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Read full article at Source: What Non-Disabled People Get Wrong About Accessibility | yetanotherlefty

We need to talk about Accessibility on Chatbots

What happens when a blind person wants to use your chatbot?

This idea started after I did a research on UX for autonomous cars or self-driving cars. I did some interviews with 4 people, one of them being blind. I was really surprised to know that she can fully take care of herself and go around using her phone and guide dog. She uses her phone and her dog as interfaces to do something that (unfortunately) she is not able to.

After the interviews, I started my UX research and then, another surprise: the aspects of UX for self-driving cars — which I noticed basically two:

  • Visual design — “how can we let people know what the car sees?” Tons of (interesting) concepts of visual design to let people understand and see what the car sees while it’s driving itself.
  • Affordances — “How can we make people interact with the car?” I have seen nice buttons, panels and clues that help people interact with the cars.

With those two main aspects in mind, I started questioning myself:

What about blind people? How will they use self-driving cars?

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Read full article at Source: We need to talk about Accessibility on Chatbots

Accessibility in the classroom—tools that impact my students – Office Blogs

Creating a collaborative, inclusive classroom has many moving parts and pieces—and finding the right balance can be challenging. As a special education teacher, I am constantly on the hunt for technology and tools that give students with disabilities an environment that is personalized, differentiated and yet as close to their peers’ experience as possible. I have been an itinerant teacher, a distance education math teacher at a residential school and currently a resource room teacher—without the resource room.

When I work with my students and determine how to meet their needs, I think a lot about their accommodations rather than their modifications. The outcomes for a student can have a very dramatic effect on their learning.

In my accompanying blog post, “Accommodations versus modifications in an inclusive classroom,” I outline the important differences between accommodations and modifications to accessibly personalizing student learning. With Windows 10 and Office 365—free for teachers and students—I have been able to find and use many of the accommodations that I have been looking for making consumption of materials, content creation, collaboration and organization possible for students using the same technology and tools as their peers.

These tools help my students to consume content, create content, collaborate inclusively and stay organized.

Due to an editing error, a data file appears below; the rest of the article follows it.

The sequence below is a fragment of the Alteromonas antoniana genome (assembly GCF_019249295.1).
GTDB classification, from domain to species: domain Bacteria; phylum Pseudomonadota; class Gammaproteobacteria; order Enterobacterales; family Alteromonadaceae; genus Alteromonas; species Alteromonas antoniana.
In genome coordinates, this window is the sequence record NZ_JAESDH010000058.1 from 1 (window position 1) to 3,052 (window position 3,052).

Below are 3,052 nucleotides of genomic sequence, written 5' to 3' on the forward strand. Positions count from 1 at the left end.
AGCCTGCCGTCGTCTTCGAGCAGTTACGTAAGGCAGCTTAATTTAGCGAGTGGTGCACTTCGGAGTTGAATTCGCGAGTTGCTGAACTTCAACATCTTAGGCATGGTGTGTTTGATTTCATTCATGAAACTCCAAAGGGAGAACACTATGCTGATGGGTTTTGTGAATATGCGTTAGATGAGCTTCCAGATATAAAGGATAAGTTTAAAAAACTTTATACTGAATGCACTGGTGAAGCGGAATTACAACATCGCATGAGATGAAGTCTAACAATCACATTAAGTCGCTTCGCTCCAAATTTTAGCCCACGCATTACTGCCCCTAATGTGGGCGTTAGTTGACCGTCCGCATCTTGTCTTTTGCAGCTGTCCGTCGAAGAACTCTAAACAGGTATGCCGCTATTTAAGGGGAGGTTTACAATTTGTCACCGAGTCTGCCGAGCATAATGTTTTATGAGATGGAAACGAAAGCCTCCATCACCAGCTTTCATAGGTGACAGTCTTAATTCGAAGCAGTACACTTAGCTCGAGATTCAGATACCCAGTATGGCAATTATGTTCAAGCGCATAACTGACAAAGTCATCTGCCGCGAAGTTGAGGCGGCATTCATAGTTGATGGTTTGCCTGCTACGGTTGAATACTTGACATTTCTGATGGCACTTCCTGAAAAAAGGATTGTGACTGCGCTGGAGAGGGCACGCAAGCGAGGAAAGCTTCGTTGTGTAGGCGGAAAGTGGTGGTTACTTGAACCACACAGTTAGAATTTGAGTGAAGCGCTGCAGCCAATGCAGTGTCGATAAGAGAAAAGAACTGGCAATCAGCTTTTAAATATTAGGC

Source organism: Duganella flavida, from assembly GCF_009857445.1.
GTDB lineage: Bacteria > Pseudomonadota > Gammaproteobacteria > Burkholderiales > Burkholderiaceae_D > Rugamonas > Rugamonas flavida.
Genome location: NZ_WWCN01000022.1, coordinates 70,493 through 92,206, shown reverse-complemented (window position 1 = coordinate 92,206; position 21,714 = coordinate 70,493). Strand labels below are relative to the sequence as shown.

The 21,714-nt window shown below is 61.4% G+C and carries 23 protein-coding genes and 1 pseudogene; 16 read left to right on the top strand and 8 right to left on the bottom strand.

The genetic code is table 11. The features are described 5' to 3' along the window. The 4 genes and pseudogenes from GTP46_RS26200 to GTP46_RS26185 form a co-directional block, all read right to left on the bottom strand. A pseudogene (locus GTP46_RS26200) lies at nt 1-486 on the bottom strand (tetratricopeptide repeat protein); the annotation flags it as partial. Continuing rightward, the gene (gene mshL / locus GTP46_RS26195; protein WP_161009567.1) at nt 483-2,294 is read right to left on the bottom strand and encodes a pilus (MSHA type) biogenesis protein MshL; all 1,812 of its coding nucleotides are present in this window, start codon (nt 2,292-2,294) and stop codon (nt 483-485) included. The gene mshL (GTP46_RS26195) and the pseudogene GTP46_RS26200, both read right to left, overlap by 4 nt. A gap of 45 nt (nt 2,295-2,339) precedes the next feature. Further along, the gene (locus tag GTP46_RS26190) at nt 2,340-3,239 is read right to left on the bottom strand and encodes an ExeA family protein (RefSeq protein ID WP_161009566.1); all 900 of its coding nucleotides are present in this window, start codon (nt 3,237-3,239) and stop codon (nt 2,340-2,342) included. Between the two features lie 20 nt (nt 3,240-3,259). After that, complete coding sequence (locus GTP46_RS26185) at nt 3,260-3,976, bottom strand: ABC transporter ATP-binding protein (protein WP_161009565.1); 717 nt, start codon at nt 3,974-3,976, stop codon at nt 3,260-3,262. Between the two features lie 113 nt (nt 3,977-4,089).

……

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Read full article at Source: Accessibility in the classroom—tools that impact my students – Office Blogs

Why we need to make web accessibility a priority

The world has never been more socially aware than it is today; in recent years the world and our society has taken important steps to becoming a more accepting and inclusive one. However, there is still aspects of day to day life that are living in the past and one of them is the Web. While this may seem disputable due to the fact that new technology puts the Web in the driving seat of development, it has limited accessibility which is making it outdated. The Web has benefitted a large majority but certainly not everyone – and not for a lack of trying.

….

Why do we need it?

The guides successfully highlighted the need for websites to improve their design and function in order to become more accessible, preventing the exclusion of people with disabilities. Improving accessibility can be something as basic as decluttering your layout, which may seem simple but the process behind requires a lot of effort; deciding what gets priority and how to relay the same amount of information through a lot less. The result not only helps people with disabilities to navigate your site a lot better but also looks better, helping your business to appeal to a wider audience.

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Read full article at Source: Why we need to make web accessibility a priority – boxChilli Digital Marketing Hampshire

wA11y – The Web Accessibility Toolbox WordPress Plugin

Boost your WordPress accessibility! The Web Accessibility Toolbox contains tools to spot deficits in accessibility and suggestions on how to better it.

Recently released, the wA11y plugin consists of tools to check and correct your WordPress site’s accessibility. (The name is derived from a11y, the shorthand way of writing accessibility, with “w” representing Web.)

 

The plugin was developed by Rachel Carden, a software engineer at Disney Interactive and accessibility advocate.

I decided to give wA11y a spin to see what it could do.

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Read full article at Source: wA11y – The Web Accessibility Toolbox WordPress Plugin